Ignoring the Chinese While Praying in an Office

Day 5:  Church (No pictures)

Yes, there are members of the LDS church in China.  However, for a church that is miraculously connected and while I did feel that much of it was the same, there were some key differences that those of you who are LDS as well or perhaps just interested in religion might want to note.

While China did declare “freedom of religious belief” in 2005, and you can believe whatever you would like now (go China!), practicing it is a whole other story.  There are 5 legal and state recognized religions in China: 1. Buddhism 2. Daoism 3.  Confucianism 4.  A form of Protestantism that I can’t remember what they call it, but it’s pretty different from what we know in the West 5.  A type of Catholicism that is also different than what we’re used to.  For example, they can’t declare allegiance to the Pope because you can’t declare allegiance to a foreign figure.  While other religions aren’t banned exactly, there are quite a few restrictions that make it so you feel like the government could come in and kick you out of the country at any moment.

If you are not one of the aforementioned state-sanctioned religions, you have to register with the government and be invited to worship by the Bureau of Religious Affairs.  You also have to have a permit in order to gather with over 50 people in one spot and regardless of the number of your congregation, you have to start every meeting reading an announcement from the government not to talk about religion to any Chinese National.  So for you missionary-minded folk, your work is absolutely and completely 100% illegal here.  Active and passive proselyting is prohibited.  I heard of a family who started to get a little bit too vocal about being Christian and they were exiled from China.  They were told to pack up all of their things and had 24 hours to leave the country.

Now, while this doesn’t paint China in too fancy of a color for us independent Americans, I have to say that it never felt hostile.  Provided you obey the law, they don’t give you any trouble.  So while being told from the pulpit not to tell the Chinese about my religion was definitely strange for me, at the same time, it is nothing like the Mao days where I would be imprisoned and beaten to an inch of my life.  So it should be known that they are far, far away from where their government used to be even though they are communist.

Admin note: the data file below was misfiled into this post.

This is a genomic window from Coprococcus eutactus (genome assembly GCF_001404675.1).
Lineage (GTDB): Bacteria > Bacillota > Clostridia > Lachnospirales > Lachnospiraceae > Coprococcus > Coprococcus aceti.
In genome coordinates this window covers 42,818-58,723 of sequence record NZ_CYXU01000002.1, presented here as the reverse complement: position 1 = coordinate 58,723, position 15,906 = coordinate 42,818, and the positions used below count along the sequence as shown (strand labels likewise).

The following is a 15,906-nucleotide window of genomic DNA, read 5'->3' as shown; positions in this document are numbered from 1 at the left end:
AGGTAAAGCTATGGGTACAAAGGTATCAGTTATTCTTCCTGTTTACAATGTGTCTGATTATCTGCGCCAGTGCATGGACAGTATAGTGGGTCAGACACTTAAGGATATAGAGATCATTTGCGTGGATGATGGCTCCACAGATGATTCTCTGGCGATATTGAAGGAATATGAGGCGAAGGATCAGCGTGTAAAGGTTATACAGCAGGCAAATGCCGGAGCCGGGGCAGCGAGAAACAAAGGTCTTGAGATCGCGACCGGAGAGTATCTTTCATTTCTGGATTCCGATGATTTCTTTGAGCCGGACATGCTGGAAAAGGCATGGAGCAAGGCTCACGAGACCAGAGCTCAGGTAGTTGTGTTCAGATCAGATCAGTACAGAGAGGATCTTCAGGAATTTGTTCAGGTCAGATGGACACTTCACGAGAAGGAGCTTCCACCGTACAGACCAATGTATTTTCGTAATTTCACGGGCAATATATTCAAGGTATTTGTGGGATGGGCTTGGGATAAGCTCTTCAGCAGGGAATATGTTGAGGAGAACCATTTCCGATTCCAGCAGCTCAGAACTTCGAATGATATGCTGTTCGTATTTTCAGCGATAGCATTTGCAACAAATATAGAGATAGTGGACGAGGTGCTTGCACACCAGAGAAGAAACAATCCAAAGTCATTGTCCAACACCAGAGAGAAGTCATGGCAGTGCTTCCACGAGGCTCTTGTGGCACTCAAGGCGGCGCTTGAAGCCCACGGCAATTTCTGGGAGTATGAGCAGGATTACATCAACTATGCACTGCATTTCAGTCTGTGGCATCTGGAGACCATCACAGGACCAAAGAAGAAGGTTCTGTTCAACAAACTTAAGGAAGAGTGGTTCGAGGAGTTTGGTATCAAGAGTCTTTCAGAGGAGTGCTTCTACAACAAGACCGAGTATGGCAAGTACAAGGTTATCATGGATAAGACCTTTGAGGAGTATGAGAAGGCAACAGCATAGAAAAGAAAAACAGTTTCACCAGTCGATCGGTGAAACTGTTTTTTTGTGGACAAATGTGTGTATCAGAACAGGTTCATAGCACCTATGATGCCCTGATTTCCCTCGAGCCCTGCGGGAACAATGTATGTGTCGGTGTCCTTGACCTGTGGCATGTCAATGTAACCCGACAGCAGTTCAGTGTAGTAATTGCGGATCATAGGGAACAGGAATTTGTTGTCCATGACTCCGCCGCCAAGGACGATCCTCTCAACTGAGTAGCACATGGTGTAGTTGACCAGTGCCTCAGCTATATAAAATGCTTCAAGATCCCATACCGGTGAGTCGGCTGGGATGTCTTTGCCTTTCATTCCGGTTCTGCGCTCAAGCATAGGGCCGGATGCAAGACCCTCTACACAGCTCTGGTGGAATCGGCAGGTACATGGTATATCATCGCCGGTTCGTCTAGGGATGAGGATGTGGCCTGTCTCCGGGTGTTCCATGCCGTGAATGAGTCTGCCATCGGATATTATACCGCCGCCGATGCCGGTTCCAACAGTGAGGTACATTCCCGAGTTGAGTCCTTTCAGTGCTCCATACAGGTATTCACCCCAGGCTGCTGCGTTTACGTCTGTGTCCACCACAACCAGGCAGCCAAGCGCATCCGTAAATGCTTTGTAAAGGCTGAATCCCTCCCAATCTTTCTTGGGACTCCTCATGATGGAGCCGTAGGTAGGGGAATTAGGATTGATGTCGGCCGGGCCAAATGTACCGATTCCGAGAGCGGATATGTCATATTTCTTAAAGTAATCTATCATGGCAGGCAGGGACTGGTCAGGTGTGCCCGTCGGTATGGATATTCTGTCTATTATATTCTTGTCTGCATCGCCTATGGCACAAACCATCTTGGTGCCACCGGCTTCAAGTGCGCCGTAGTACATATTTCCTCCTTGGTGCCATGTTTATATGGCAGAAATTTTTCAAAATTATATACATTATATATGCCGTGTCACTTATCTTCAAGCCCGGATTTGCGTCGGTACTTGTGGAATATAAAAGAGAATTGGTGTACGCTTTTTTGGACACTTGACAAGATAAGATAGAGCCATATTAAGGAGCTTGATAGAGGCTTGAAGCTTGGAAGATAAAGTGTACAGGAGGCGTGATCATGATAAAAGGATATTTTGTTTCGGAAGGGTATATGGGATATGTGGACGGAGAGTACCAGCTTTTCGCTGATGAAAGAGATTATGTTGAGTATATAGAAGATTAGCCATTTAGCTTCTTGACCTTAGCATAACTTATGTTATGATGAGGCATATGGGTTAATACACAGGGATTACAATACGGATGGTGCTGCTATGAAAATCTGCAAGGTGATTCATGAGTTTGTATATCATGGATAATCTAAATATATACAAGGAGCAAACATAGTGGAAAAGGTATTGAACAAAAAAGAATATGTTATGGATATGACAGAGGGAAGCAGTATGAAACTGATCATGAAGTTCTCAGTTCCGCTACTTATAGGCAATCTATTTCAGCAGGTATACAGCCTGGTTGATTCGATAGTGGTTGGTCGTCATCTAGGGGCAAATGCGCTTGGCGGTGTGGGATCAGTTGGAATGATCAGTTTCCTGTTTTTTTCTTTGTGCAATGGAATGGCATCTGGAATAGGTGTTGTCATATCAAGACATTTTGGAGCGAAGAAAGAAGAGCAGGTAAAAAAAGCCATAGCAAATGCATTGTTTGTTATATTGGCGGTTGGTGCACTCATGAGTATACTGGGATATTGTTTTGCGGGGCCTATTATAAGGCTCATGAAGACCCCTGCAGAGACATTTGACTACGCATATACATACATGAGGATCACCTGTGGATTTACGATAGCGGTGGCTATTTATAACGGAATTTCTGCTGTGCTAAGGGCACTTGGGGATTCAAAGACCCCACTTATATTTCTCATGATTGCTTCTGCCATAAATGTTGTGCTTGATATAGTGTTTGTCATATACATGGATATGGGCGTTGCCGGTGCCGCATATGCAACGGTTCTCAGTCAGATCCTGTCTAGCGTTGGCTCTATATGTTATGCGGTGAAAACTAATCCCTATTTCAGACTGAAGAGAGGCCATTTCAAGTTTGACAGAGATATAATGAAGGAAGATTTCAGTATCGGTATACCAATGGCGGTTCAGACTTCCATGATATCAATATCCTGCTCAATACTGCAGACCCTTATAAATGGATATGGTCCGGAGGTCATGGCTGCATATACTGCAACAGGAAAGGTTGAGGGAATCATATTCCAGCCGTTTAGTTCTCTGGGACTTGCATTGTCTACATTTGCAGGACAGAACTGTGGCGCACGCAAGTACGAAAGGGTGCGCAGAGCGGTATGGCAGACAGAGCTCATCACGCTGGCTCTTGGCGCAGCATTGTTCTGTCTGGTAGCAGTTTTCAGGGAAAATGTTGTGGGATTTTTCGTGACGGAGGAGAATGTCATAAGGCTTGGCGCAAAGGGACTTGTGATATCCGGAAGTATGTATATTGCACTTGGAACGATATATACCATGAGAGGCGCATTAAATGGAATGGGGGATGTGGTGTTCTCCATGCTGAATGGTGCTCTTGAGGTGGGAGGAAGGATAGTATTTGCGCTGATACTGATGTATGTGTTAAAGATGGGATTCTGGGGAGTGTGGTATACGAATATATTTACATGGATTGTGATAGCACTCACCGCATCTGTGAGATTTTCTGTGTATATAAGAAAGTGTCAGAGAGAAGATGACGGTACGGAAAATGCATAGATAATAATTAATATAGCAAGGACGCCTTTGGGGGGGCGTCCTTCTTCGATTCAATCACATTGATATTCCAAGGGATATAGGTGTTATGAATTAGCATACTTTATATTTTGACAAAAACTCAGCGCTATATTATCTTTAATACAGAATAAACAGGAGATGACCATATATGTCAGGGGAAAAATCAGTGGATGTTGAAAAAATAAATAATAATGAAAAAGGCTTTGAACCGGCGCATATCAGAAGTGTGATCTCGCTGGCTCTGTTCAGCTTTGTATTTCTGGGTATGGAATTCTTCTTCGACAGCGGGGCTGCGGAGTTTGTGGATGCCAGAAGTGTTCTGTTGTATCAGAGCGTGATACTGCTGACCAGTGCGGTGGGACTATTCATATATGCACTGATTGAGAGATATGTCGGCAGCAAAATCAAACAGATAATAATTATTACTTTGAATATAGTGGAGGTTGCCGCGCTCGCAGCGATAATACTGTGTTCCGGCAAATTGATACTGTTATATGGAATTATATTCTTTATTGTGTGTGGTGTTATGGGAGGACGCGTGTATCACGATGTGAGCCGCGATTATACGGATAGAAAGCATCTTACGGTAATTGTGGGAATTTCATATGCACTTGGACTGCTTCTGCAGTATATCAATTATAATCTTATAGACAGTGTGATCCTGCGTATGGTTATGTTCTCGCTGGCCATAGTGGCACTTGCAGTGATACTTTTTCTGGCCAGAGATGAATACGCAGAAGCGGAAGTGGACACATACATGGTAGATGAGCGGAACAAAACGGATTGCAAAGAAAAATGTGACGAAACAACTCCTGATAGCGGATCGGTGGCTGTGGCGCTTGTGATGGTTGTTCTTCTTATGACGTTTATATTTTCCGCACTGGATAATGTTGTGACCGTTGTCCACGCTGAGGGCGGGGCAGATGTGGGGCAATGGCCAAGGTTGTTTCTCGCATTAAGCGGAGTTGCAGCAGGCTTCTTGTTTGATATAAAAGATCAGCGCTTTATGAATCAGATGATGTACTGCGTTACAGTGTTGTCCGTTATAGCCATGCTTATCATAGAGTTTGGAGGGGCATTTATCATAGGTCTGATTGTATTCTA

The strangest thing about this experience was how there was a Chinese National branch.  Not only do I have NO clue on how they would have been able to form a branch and be a part of this church while still following their country’s rules, but as foreign members (the vast majority of the LDS presence in China are foreign passport holders) can’t talk to the Chinese Nationals about church.  At all.  So we would see these Chinese members in this office building where we meet and we could just say hello and talk about meaningless things.  If you had wanted to invite them to a Relief Society event, you might as well buy your plane ticket because the government will somehow find out.  You can’t meet in a church building if you are a minority religion, at least that was my understanding.  Hence why we met in an office building.

So, in closing, I found myself worshiping the same as always, praying to the same God, with a typical looking ward although incredibly diverse in nationality, with Chinese people right next door having their Sunday school.  I couldn’t help but want to talk to them.  I think for the first time in my life, I understood the depth of why people have fought so desperately for religious freedom; we’re just hardwired to open that office door in between so we can all be in the same room, praying for the same kinds of things.  Even if half of us would be praying in Mandarin Chinese.

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About Kendal

Just a girl.
This entry was posted in China, Travel. Bookmark the permalink.

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